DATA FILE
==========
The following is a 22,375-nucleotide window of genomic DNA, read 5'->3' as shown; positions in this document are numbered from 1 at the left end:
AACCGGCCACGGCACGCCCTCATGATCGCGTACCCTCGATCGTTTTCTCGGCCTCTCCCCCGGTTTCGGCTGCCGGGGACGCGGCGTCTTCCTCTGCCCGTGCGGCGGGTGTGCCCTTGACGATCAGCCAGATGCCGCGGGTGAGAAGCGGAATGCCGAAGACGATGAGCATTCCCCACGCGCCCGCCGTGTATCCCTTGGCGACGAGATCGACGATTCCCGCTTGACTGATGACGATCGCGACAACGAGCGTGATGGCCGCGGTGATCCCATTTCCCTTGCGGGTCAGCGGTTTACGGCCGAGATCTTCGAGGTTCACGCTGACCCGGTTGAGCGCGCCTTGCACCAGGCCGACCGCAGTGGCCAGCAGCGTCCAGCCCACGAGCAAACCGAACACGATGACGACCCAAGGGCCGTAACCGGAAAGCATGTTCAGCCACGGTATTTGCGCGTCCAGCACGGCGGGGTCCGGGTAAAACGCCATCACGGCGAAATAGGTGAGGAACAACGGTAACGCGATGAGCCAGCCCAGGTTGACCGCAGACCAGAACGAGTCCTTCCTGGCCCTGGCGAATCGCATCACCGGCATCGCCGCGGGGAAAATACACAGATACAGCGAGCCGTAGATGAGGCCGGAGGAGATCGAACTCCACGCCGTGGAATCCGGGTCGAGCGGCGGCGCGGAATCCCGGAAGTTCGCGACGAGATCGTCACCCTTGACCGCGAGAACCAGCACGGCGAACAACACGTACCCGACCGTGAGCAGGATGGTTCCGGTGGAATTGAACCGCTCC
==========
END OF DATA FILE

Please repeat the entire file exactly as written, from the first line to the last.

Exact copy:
The following is a 22,375-nucleotide window of genomic DNA, read 5'->3' as shown; positions in this document are numbered from 1 at the left end:
AACCGGCCACGGCACGCCCTCATGATCGCGTACCCTCGATCGTTTTCTCGGCCTCTCCCCCGGTTTCGGCTGCCGGGGACGCGGCGTCTTCCTCTGCCCGTGCGGCGGGTGTGCCCTTGACGATCAGCCAGATGCCGCGGGTGAGAAGCGGAATGCCGAAGACGATGAGCATTCCCCACGCGCCCGCCGTGTATCCCTTGGCGACGAGATCGACGATTCCCGCTTGACTGATGACGATCGCGACAACGAGCGTGATGGCCGCGGTGATCCCATTTCCCTTGCGGGTCAGCGGTTTACGGCCGAGATCTTCGAGGTTCACGCTGACCCGGTTGAGCGCGCCTTGCACCAGGCCGACCGCAGTGGCCAGCAGCGTCCAGCCCACGAGCAAACCGAACACGATGACGACCCAAGGGCCGTAACCGGAAAGCATGTTCAGCCACGGTATTTGCGCGTCCAGCACGGCGGGGTCCGGGTAAAACGCCATCACGGCGAAATAGGTGAGGAACAACGGTAACGCGATGAGCCAGCCCAGGTTGACCGCAGACCAGAACGAGTCCTTCCTGGCCCTGGCGAATCGCATCACCGGCATCGCCGCGGGGAAAATACACAGATACAGCGAGCCGTAGATGAGGCCGGAGGAGATCGAACTCCACGCCGTGGAATCCGGGTCGAGCGGCGGCGCGGAATCCCGGAAGTTCGCGACGAGATCGTCACCCTTGACCGCGAGAACCAGCACGGCGAACAACACGTACCCGACCGTGAGCAGGATGGTTCCGGTGGAATTGAACCGCTCC